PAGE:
Many other plans on the website share this style of emotional communication, including “Stand up to the abuse of power by polluters who disproportionately harm communities of color and low-income communities”, “Fulfill our obligation to workers and communities who powered our industrial revolution and subsequent decades of economic growth” and “Rally the rest of the world to meet the threat of climate change.” Among his plans, there is only one concrete executive action listed: Rejoining the Paris Climate Accords.

The Substance of the Paris Climate Accords

Joe Biden rejoined the Paris Climate Accords on his first day in office, in what was seen as a generally positive step for the country’s growingly pertinent fight against climate change. [5] While it is undeniable that, in relative terms, signing back on to the Paris Climate Agreement was an improvement compared to not participating in it at all, it is necessary to understand the agreement in order to critically assess how effective it ultimately is at achieving its goals, and whether this action is sufficient in meeting global climate targets.

The Paris Climate Agreement is described as “legally binding,” and has been signed by 196 countries. The agreement’s stated target is to ensure that global temperatures do not exceed 2 degrees celsius above pre-industrial averages, with the preferred goal of that cap being 1.5 degrees celsius. While temperature increases of this degree will still have negative consequences, such as rising sea levels, melting polar ice caps, and increased water toxicity, it is generally agreed upon as a reasonable and liveable target, especially when compared to increases of 2.5 degrees and more. [6] [7]

The agreement plans to go about meeting its targets through the “5 year cycle” plan, in which affiliated countries submit a list of new policy proposals aimed at reducing their respective carbon footprints. These plans are categorized as “nationally determined contributions,” or NDCs. In addition to NDCs, the plan broadly lays out the framework for “long term low greenhouse gas emissions development strategies” or LD-LEDS. LD-LEDS plans are not mandatory, and the intended purpose of them is, as stated by the plan, to contextualize the shorter term NDCs that each country implements. 

In addition to holding countries accountable for making and implementing policy goals, the agreement sets out a framework for how countries can operate under a system of mutual assistance. This is to be performed through three key areas: finance, technology, and capacity building. The purpose of this framework is to make these goals more realistic to implement across the board, addressing the unique challenges and situations each participating country may find themselves facing. For example, the financial aspect of this framework serves to aid developing countries with restricted federal budgets in financing ambitious projects.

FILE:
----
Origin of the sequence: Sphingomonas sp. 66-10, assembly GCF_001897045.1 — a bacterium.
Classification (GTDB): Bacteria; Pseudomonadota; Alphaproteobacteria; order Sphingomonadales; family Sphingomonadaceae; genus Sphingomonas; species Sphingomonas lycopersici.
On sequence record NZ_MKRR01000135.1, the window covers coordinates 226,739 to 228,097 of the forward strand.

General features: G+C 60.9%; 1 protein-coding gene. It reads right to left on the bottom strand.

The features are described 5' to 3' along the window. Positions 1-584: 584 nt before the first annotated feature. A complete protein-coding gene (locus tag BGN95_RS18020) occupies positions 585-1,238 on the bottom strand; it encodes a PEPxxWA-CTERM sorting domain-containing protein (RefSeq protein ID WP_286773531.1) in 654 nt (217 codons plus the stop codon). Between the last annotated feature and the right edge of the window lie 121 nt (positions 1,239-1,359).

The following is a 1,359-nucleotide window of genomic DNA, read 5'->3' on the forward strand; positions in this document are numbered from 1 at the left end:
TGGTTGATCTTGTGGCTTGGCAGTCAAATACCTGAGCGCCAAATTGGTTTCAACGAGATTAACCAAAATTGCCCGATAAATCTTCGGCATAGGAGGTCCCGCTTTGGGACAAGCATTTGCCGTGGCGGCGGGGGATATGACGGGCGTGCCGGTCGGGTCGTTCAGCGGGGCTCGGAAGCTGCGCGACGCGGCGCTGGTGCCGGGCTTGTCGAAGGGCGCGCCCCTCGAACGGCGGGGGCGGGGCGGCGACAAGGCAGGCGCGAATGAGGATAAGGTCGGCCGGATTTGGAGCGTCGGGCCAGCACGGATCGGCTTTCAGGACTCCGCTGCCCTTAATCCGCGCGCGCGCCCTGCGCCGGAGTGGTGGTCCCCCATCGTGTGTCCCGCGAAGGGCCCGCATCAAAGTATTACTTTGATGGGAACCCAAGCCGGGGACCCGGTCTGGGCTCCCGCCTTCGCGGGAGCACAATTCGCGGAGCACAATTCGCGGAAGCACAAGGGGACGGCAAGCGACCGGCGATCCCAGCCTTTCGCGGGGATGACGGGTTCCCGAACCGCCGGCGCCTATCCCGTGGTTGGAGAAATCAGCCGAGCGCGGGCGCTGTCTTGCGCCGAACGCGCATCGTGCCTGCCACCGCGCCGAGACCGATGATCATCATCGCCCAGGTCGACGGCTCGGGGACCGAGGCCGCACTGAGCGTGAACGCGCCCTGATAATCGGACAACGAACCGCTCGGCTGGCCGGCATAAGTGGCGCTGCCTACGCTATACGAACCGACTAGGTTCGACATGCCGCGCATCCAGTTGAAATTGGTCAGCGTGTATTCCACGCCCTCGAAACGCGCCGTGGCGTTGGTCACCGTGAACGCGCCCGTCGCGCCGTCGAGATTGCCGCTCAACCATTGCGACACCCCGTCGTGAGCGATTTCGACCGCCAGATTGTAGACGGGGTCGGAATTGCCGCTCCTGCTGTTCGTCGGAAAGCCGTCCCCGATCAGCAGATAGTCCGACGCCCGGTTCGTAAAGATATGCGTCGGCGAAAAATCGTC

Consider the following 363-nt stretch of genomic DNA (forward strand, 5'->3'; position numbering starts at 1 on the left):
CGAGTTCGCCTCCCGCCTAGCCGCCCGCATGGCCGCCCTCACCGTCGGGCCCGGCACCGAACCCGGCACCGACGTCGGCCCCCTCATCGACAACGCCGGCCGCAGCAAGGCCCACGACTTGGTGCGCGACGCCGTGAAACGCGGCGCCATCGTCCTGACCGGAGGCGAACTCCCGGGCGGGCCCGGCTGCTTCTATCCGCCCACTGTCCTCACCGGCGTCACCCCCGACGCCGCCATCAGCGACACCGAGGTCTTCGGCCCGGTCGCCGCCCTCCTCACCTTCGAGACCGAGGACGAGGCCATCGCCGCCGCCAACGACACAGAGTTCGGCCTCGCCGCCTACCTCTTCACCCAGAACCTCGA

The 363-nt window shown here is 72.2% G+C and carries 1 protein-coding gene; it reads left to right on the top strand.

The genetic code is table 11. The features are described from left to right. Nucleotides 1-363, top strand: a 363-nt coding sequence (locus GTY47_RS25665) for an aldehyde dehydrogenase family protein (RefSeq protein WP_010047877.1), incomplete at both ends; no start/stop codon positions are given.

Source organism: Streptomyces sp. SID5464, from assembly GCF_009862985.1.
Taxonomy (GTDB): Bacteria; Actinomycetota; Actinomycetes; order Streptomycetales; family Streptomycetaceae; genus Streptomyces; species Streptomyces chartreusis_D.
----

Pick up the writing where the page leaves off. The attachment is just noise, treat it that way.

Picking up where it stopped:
The accountability of participating countries is addressed in the Enhanced Transparency Framework, (ETF) which will be a platform through which the progress of the policies implemented in the NDCs will be tracked and made public. The idea behind this is that the transparency provided to the public will help hold respective administrations accountable in reaching their goals. This framework will begin reporting in 2024.

The Paris Climate Agreement website also describes what has been accomplished since the creating and ratification of the treaty in 2015. It is important to note that the first cycle of NDCs took place in 2020, and that, because assessment of these policies will not be available via the EFT until 2024, the agreement has yet to see its full effect. Its current progress is described as so: 

“Although climate change action needs to be massively increased to achieve the goals of the Paris Agreement, the years since its entry into force have already sparked low-carbon solutions and new markets. More and more countries, regions, cities and companies are establishing carbon neutrality targets. Zero-carbon solutions are becoming competitive across economic sectors representing 25% of emissions. This trend is most noticeable in the power and  transport sectors and has created many new business opportunities for early movers.” [8]